By Melissa Silverstein | Women and Hollywood June 22, 2011 at 3:35AM
Producer Linda Goldstein Knowlton who produced one of my favorite films ever -- Whale Rider -- steps behind the camera to direct a film for her daughter Ruby whom she adopted from China. The film is a beautiful valentine to a group of girls and their fierce parents stuggling to forge their own identities "Somewhere Between."
The film is currently showing at the LA Film Festival. There is a screening, today, Tuesday at 4:30 pm. Details here.
Director Linda Goldstein Knowlton answered some questions about her film.
Women and Hollywood: How did you come up with the title?
Linda Goldstein Knowlton: We struggled with finding the tittle for a long time. I originally called it The Sisterhood, referring to the 80,000 girls adopted from China and now living in the US (plus the 80,000ish living in countries around the world). The girls never really liked the title - they said it was too close to The Sisterhood of the Traveling Pants. So I asked them over the three years of making the film to come up with new ideas. Ultimately, it was something that Jenna said in one of her interviews that helped us find the title. The girls are somewhere between childhood and adulthood, somewhere between cultures.
WaH: How are you going to explain to Ruby as to why you felt compelled to make this film?LGK: I will tell her that I made the film for her: From the moment I held her in my arms, I started to think about what her life would be like when she became a teenager. I couldn’t stop thinking about it in terms of her search for identity - I remembered my own search - but hers might be so different. How could I be there for her? I realized that I had the opportunity to explore all of my questions with many “experts” – there were tens of thousands of these girls who were now teenagers, living across all 50 states. I chose to follow four girls, trying to represent a diversity of experience and geography, and see what they had to say.
WaH: How did you find the girls to participate in the film?For my search to find the four girls, I got help from two wonderful organizations: Families with Children from China and Chinese Adoptee Links. FCC has chapters all across North America, and both Jeri Floyd of FCC-SoCal and Peggy Scott of FCC-NoCal helped me immeasurably in the making of this film, and Peggy in particular in introducing me to Fang in Berkeley.. And Jennifer Jue-Steuk, founder of CAL, introduced me to Jenna, Ann, and Haley....and I will always be grateful to her for that!
WaH: What was the hardest part of making this film?LGK: The hardest part of making this film is actually a tie: being away from my daughter and raising the money to make the film. The irony never escaped me that I was away from my daughter in order to make this film for her. And raising money for docs is always hard, but this was somehow especially difficult. A good friend told me that if I ever start a doc again without having funds, she would do an intervention. I've had several people second-and-third that notion.
WaH: What did you learn about yourself during this process?LGK: I learned, viscerally, something that I knew intellectually: that I cannot protect my daughter from the difficulties as she may encounter in her search for her own identity, and that she will be OK. She has a sisterhood to share the experience with, in addition to her family.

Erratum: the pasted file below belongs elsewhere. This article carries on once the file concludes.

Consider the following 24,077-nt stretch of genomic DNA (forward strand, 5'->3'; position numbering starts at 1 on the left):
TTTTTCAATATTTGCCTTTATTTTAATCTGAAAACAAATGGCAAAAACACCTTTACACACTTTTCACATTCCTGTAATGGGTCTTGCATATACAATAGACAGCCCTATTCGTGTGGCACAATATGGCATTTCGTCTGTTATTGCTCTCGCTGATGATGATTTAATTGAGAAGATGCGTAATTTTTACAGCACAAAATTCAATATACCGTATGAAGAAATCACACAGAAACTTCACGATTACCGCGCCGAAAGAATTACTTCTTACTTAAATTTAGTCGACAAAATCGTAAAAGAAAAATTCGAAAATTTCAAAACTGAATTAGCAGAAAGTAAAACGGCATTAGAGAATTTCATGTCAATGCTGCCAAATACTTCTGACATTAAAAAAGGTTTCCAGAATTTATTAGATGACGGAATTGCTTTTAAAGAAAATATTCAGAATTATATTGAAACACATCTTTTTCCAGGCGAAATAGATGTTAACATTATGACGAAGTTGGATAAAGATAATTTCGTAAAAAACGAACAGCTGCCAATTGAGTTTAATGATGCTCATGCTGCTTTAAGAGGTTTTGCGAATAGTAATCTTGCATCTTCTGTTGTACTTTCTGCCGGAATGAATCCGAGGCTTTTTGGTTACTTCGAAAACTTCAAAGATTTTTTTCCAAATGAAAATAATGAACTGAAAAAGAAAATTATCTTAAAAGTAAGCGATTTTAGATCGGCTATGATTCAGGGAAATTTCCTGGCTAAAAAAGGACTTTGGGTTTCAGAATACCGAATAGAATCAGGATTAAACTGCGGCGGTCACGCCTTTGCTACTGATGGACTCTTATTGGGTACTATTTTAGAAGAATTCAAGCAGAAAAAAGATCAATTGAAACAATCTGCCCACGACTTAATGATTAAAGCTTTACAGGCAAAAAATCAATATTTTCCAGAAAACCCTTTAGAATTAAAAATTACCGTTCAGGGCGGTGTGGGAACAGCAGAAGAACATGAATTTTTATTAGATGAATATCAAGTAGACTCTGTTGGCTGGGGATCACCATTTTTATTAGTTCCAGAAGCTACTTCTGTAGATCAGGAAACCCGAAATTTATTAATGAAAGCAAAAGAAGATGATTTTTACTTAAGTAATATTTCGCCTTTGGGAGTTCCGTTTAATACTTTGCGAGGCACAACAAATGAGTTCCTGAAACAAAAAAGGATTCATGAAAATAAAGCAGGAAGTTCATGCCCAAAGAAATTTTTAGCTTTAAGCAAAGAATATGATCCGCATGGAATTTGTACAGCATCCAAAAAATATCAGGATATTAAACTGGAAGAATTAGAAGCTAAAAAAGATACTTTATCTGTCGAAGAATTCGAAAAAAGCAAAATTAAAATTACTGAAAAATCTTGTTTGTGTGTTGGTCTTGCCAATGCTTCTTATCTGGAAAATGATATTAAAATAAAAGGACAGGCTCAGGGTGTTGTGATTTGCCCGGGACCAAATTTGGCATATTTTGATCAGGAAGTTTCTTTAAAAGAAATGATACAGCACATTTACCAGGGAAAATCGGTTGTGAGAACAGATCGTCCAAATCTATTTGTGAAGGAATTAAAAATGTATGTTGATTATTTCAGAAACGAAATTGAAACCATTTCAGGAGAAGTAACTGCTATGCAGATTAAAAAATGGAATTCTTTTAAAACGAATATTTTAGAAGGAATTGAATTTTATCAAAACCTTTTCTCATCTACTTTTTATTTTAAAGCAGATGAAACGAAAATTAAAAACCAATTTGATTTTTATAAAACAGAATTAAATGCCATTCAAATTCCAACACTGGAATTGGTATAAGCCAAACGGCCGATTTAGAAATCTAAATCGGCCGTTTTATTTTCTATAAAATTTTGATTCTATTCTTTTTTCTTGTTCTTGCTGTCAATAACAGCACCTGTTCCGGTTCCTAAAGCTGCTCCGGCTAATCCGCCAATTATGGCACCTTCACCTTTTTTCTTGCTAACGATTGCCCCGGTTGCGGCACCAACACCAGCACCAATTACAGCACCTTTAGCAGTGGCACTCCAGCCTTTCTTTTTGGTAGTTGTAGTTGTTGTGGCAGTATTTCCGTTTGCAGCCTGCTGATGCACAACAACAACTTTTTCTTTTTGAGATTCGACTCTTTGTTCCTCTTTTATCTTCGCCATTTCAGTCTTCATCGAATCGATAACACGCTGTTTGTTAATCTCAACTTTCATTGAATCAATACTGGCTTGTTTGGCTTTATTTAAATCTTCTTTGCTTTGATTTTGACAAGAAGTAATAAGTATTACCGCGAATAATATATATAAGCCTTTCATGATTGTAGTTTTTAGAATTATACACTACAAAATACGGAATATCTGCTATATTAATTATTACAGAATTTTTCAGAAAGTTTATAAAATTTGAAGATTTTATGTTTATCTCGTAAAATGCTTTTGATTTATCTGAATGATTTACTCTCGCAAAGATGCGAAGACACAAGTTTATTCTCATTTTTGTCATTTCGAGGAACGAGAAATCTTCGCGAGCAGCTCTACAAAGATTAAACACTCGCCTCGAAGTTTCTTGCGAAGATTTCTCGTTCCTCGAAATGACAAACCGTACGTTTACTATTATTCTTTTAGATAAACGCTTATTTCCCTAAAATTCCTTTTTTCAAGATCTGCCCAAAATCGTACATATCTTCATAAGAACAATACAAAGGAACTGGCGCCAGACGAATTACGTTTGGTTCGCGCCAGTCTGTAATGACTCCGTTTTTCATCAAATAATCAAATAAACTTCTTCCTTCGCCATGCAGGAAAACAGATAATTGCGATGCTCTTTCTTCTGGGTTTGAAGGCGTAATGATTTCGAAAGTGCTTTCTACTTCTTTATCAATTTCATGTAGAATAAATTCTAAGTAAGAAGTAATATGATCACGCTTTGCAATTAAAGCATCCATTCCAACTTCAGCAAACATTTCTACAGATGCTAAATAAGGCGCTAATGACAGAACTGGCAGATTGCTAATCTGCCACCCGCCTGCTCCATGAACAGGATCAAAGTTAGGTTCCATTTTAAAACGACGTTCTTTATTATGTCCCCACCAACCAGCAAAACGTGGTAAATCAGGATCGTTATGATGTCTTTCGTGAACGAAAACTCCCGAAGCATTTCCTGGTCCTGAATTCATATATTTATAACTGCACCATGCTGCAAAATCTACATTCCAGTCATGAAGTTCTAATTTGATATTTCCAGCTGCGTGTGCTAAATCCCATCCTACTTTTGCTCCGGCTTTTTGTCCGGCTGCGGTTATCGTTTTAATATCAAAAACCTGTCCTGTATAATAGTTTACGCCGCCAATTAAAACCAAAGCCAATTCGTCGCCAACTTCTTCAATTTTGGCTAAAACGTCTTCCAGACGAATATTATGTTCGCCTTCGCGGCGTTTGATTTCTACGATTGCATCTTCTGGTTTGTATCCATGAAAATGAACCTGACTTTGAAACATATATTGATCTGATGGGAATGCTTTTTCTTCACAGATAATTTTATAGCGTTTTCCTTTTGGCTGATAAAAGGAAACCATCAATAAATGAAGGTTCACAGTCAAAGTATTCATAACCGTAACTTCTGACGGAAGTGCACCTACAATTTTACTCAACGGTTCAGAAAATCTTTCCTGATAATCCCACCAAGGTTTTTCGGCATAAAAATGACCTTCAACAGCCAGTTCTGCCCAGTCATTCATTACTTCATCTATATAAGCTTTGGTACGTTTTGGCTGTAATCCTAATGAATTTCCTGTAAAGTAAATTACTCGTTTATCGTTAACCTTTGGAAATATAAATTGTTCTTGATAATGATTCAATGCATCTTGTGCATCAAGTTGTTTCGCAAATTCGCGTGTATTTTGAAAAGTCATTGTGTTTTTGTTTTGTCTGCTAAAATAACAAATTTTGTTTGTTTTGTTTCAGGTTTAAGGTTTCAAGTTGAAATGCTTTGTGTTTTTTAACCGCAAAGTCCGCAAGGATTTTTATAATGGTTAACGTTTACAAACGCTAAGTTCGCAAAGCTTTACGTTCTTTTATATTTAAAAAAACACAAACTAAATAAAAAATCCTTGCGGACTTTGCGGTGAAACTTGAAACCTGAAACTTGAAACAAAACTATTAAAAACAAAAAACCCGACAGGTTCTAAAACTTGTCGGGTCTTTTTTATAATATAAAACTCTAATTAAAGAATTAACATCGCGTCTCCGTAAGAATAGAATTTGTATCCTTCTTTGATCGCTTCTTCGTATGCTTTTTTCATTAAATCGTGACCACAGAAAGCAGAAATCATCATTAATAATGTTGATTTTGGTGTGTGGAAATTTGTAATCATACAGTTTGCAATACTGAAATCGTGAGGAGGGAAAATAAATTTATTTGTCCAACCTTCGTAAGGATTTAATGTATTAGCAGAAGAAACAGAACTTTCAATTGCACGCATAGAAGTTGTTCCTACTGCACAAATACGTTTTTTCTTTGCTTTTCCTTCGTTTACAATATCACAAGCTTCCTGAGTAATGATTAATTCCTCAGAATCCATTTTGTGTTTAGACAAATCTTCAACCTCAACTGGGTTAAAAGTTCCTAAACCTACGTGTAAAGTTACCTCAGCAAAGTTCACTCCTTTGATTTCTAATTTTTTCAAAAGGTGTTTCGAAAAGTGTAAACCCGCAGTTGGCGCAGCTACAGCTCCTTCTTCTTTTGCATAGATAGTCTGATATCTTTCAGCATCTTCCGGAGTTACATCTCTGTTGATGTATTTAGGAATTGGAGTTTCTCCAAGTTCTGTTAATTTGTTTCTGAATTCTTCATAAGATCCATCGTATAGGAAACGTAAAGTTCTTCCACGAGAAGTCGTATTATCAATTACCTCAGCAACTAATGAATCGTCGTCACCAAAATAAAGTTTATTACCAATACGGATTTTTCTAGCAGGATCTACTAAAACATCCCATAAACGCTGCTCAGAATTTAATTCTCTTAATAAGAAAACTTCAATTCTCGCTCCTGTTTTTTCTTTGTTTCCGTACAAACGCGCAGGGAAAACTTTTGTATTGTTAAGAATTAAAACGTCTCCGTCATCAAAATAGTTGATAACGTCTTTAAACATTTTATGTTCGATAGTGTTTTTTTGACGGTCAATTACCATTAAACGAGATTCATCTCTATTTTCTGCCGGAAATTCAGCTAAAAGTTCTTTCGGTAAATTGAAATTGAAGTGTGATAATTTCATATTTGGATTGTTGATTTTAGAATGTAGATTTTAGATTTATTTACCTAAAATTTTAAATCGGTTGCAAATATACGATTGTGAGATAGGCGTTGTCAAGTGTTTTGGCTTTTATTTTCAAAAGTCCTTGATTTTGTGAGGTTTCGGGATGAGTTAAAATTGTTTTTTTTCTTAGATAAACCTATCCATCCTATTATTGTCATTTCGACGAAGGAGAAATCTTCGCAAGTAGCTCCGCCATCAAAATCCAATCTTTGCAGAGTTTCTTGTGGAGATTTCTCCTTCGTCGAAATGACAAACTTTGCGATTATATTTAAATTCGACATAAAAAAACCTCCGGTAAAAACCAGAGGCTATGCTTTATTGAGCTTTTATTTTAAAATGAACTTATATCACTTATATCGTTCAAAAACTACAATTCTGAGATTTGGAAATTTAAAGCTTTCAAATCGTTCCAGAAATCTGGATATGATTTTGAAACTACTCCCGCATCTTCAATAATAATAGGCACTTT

WaH: Was the transition from producing to directing difficult and what advice would you have for people who are interested in making the shift?LGK: I made the transition to directing documentaries with the great help of my Co-Director on The World According to Sesame Street, Linda Hawkins Costigan. She was a gracious teacher, and a wonderful collaborator. Additionally, working with Kate Amend as our director - two of her films have won Academy Awards - we had the greatest mentor, teacher, and collaborator anyone could ask for. She's BRILLIANT!
WaH: Do you have the directing bug now? Are you planning on making another film?LGK: I'm still producing scripted features, and I am already working on a new documentary project with Norman Lear and Lara Bergthold. It is about the Declaration of Independence and the relevance of the document today. And it will be fun and engaging - I promise!
WaH: What do you want people to get out of the film?LGK: I made a film about adolescence and what going through it is like for a specific group of girls. Adolescence is always about wanting desperately to be individuals, and also about wanting desperately to fit in. For every teenager it’s about finding that balance. And for every teenager there are issues that make finding it hard. These girls are totally unique and totally like every teenager everywhere—in the world. They illuminate, beautifully, the universal search for identity that we all have. I hope that people come away from the film with a better understanding of themselves, and compassion for others.
WaH: What did you have to leave on the cutting room floor that you wish you could have kept in the film?LGK: Oh, there was so much great stuff I wished I could have included in the film....but I promise, much of it will be on the DVD 'extras'! Additionally, I interviewed several experts in the fields of adoption and child development; as the girls told their own stories so well, I didn't need or want the experts to interrupt the flow of the film. I do plan on cutting an educational companion piece with the experts, as well as some footage of the girls that didn't make it in the film. I am looking for funding for that companion piece now.